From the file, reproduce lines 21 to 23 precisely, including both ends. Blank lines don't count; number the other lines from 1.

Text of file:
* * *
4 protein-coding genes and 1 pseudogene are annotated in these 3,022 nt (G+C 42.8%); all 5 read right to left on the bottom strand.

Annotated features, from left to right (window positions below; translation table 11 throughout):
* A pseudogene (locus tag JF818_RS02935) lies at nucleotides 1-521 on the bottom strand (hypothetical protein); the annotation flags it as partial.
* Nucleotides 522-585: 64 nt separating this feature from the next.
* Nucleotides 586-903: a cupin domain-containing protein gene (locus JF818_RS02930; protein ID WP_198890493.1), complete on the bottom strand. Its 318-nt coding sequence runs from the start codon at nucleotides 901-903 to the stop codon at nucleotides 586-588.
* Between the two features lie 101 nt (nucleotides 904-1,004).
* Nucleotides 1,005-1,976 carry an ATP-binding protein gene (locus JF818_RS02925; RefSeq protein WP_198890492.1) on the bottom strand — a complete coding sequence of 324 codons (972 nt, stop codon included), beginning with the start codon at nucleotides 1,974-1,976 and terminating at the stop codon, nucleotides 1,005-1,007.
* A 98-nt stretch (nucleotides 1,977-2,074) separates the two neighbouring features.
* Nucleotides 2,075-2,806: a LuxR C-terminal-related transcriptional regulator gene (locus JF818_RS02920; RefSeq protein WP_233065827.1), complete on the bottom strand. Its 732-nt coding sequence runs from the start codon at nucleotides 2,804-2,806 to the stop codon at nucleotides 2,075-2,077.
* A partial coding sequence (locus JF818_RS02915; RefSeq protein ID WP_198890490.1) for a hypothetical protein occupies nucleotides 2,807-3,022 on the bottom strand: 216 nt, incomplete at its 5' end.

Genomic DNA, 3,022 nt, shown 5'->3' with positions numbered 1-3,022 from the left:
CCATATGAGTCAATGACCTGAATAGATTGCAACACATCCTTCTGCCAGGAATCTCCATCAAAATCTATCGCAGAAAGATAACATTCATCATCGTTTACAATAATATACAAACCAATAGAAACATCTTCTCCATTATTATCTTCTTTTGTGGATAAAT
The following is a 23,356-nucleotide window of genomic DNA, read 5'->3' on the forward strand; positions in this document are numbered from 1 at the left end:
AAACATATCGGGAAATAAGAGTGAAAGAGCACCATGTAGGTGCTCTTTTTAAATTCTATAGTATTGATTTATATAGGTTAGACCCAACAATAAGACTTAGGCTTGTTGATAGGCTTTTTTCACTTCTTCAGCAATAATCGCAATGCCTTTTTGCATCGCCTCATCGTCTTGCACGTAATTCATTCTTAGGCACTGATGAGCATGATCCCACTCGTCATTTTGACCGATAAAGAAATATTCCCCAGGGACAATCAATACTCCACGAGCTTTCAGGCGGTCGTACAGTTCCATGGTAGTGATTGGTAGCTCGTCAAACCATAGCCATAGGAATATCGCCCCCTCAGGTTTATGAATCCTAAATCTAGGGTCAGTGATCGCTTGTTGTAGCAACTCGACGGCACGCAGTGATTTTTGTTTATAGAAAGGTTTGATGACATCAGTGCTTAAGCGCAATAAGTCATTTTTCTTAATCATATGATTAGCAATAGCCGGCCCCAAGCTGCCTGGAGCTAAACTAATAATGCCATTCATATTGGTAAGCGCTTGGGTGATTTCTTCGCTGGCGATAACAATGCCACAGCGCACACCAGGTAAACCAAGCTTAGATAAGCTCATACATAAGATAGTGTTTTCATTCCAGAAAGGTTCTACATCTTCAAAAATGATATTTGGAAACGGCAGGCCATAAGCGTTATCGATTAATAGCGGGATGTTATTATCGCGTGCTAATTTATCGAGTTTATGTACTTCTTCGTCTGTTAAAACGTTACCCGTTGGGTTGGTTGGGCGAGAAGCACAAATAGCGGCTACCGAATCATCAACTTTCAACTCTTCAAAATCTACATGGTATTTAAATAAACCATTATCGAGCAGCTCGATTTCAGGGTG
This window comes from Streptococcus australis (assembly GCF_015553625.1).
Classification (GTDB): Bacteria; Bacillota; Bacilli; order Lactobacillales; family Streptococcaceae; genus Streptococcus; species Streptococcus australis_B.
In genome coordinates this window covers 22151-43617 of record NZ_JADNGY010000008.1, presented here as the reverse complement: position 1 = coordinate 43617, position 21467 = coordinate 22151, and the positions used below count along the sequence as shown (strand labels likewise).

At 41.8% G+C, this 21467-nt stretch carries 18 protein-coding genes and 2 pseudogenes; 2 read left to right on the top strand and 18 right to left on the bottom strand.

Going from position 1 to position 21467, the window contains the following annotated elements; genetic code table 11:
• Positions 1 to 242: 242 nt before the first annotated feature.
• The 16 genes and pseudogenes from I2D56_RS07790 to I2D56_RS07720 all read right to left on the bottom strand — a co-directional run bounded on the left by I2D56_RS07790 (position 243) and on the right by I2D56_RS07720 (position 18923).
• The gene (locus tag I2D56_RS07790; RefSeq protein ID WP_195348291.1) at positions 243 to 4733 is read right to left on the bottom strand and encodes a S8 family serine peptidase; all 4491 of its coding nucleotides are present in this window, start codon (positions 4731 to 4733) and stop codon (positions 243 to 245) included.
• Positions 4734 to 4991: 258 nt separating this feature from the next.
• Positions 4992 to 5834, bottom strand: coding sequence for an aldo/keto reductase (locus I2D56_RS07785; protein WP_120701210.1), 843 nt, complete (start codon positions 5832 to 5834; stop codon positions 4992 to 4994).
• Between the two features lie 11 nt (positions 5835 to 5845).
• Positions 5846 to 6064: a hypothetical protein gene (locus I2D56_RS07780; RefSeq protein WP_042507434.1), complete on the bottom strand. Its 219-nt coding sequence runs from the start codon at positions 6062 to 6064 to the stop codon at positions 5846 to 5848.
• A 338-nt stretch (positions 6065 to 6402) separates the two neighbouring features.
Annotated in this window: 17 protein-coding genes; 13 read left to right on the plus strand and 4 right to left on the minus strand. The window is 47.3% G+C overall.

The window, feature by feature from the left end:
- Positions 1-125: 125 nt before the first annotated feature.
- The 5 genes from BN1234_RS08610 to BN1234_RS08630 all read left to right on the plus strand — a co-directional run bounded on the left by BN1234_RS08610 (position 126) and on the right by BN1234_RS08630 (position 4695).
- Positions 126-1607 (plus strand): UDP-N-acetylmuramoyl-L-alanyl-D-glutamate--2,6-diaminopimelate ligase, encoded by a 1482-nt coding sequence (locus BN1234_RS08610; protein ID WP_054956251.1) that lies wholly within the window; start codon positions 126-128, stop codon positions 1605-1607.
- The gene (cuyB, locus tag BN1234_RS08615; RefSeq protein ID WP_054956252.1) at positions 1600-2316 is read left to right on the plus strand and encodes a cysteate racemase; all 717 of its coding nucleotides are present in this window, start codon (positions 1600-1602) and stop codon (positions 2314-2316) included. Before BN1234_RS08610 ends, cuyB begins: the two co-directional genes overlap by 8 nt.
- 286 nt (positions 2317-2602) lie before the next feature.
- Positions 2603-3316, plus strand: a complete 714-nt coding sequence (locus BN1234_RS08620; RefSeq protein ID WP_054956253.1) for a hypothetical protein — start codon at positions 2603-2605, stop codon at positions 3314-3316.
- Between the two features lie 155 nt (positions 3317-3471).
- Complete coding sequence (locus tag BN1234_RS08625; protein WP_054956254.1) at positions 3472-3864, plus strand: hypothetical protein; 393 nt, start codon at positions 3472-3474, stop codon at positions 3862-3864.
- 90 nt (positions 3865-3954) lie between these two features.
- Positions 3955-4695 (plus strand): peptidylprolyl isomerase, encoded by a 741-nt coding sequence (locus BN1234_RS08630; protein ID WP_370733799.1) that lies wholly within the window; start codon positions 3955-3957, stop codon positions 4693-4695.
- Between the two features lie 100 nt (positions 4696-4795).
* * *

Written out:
• The 16 genes and pseudogenes from I2D56_RS07790 to I2D56_RS07720 all read right to left on the bottom strand — a co-directional run bounded on the left by I2D56_RS07790 (position 243) and on the right by I2D56_RS07720 (position 18923).
• The gene (locus tag I2D56_RS07790; RefSeq protein ID WP_195348291.1) at positions 243 to 4733 is read right to left on the bottom strand and encodes a S8 family serine peptidase; all 4491 of its coding nucleotides are present in this window, start codon (positions 4731 to 4733) and stop codon (positions 243 to 245) included.
• Positions 4734 to 4991: 258 nt separating this feature from the next.